Links round-up

Hi all,

It’s getting very Christmassy now, isn’t it? I find my inner Grinch becoming less inner and more outer with each passing day. Though as an economist I should enjoy the spiritual aspects of a frenzy of consumer activity, illiquid asset exchange and (if you’re lucky) some redistribution of the wealth acquired over the last year, it’s amazing how quickly it dissipates when I have to fight my way through rioting customers of John Lewis to find the ‘perfect’ novelty corkscrew.  In all seriousness, though, this season is a good time to remember that the choices we make – especially our consumption choices – can nevertheless have substantial welfare implications. And if you don’t believe me, Michael Schur, the genius behind The Good Place may yet convince you, describing how Peter Singer helped him  become less of a forking shirtbag.

  1. Christmas can be a difficult; elections can be excruciating. Tim Harford is here to tell you how to get through the silly season without mortally offending relatives and strangers (unless they really deserve it) or exhausting yourself fact-checking every bit of mendacious rubbish you read in the news. Related: do polls report voting behaviour or shape it? Worth reading just for Nate Silver’s cameo at the end.
  2. This might be my favourite Job Market Paper so far: Asad Liaqat reports on an amazing experiment which looks at how providing information on voter preferences can affect the policy choices of politicians. It is fascinating: at baseline, these politicians know almost nothing about their constituents, which may not surprise you. Giving them information finds a larger effect on elected officials (unsurprisingly), but also that information on the preferences of female voters moves preferences more. The mechanism is apparently that politicians think they know more about what men want than women, and so are more responsive to information about women. In a sense, being aware of your own ignorance is the first step to correcting it, and the ignorance we acknowledge is selective. Another cool JMP (by Antonella Bancalari) looks at how a public health programme in Peru actually increased mortality rates, apparently because implementation was usually abandoned before complete.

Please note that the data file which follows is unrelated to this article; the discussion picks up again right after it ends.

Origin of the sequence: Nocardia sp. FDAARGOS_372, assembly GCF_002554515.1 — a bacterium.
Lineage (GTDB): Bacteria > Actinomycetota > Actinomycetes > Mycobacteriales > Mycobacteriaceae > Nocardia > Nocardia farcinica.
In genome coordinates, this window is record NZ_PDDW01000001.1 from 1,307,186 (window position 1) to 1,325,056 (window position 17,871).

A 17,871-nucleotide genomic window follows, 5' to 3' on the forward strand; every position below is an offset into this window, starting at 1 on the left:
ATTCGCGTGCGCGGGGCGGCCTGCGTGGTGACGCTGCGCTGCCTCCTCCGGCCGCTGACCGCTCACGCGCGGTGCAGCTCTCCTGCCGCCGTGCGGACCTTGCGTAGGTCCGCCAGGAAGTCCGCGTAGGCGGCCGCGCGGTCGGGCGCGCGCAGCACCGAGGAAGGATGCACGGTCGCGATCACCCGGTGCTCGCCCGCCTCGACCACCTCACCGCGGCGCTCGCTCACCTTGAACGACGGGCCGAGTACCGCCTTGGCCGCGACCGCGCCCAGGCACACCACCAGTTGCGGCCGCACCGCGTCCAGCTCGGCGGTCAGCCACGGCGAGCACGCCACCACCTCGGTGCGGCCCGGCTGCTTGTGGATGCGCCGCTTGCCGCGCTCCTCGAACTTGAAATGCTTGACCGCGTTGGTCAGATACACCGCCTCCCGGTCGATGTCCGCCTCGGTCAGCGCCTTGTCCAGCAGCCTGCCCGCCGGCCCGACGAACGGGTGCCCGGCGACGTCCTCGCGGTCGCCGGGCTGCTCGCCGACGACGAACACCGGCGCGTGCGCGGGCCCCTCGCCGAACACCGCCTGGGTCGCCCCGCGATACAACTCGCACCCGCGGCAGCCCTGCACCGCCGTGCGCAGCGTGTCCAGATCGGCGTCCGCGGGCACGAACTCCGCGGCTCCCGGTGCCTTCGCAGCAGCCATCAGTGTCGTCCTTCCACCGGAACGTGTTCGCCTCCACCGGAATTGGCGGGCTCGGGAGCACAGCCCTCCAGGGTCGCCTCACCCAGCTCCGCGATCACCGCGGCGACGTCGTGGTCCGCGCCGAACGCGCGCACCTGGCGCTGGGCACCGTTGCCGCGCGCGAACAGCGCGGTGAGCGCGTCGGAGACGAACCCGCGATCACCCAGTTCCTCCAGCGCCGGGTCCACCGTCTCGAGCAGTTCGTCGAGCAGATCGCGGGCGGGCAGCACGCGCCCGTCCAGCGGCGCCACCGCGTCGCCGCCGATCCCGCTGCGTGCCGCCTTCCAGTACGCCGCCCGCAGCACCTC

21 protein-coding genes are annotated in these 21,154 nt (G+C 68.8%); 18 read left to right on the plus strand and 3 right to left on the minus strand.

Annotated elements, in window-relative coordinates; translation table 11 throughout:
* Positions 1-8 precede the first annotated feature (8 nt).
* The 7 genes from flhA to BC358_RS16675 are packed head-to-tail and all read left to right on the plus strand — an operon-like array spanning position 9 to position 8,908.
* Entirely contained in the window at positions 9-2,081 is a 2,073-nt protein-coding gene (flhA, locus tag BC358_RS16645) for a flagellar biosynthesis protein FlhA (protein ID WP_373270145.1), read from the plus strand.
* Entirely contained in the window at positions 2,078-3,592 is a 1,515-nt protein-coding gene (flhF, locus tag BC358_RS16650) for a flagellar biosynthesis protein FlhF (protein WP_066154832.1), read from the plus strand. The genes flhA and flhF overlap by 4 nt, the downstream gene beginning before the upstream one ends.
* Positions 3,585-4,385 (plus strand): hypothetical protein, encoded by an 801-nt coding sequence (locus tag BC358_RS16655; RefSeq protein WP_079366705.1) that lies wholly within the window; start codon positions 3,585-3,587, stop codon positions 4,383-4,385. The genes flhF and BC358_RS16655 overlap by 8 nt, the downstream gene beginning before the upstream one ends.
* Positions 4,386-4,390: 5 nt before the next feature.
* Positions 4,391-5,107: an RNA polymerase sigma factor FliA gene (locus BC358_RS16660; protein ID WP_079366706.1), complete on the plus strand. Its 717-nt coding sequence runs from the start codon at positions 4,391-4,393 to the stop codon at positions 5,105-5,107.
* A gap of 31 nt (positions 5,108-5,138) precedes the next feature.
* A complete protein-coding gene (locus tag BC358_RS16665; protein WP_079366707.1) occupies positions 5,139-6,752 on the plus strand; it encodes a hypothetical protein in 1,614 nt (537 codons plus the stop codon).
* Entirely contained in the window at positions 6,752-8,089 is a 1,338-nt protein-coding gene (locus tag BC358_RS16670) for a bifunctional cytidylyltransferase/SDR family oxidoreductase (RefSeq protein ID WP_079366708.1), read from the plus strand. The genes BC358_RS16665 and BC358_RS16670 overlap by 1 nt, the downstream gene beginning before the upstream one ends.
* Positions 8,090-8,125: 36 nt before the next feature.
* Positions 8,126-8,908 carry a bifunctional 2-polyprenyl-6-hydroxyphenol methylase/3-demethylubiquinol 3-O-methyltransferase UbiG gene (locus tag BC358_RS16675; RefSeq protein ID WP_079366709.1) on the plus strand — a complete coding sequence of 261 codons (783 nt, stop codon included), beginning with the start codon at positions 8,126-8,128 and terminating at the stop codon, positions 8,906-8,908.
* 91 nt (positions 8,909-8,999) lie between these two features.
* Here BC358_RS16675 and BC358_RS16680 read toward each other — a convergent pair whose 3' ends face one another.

3. Macroeconomics is important (this opinion is both so true as to be trivial and worryingly underrated). And in celebration of macro, Dietz Vollrath has stuck his head above the parapet to investigate the Kaldor facts; a series of ‘stylised facts’ about the economy that Nicholas Kaldor first observed in 1957. What’s stunning about them is that they have largely remained true over the interceding 60 years. Yes macroeconomics is hard, and our evidence on it is less causally robust; but much is consistent and remains important despite being well-known. (That which we are, we are, as Rumpole might say, quoting one of my favourite poems).
  4. Imagine being having written a book so compelling that Branko Milanovic compares it to Maradona’s football; Francis Fukuyama has achieved it. “It is like Maradona lulling his opponents to sleep just in order to strike a more improbable goal.”
  5. Christopher Pissarides joins the techno-optimistic bandwagon. Well, I say he climbs on the bandwagon, but his argument is basically that it’s not technology that we should worry about but frictions in labour market adjustment. So in a sense, he built the bandwagon, won a Nobel prize for it and then arrivistes like me clambered on board.
  6. Here’s some basic economics: pandering to the lowest common denominator is often a winning strategy. Tumblr took the high road and banned p*rnography; while a dip in demand probably won’t surprise you, the fact that visits declined by 20% and usage by 50% might do.
  7. Life is a simplified metaphor for cricket. I think we can all agree on this. In case the Good Place and Peter Singer wasn’t enough philosophy for you, Anthony McGowan wrote a piece in The Nightwatchman about how the main schools of classical philosophy would resolve the Walking problem: do you do the right thing, even if it comes at a personal, or team-wide cost? [Of course, the correct answer here is to take the sandpaper out of your pocket and focus on the real issues]. And just in case you’re one of the few readers who isn’t here for the cricket chat, here’s Alan Taylor remembering the year they gave James Kelman’s How Late it Was, How Late the Booker – and the cost to his career. Kelman should win the Nobel for literature, and never will, the fools.

Have a great weekend, everyone! Next week will be the last links for the year, and will include a brief round-up of my favourite ones of the year.


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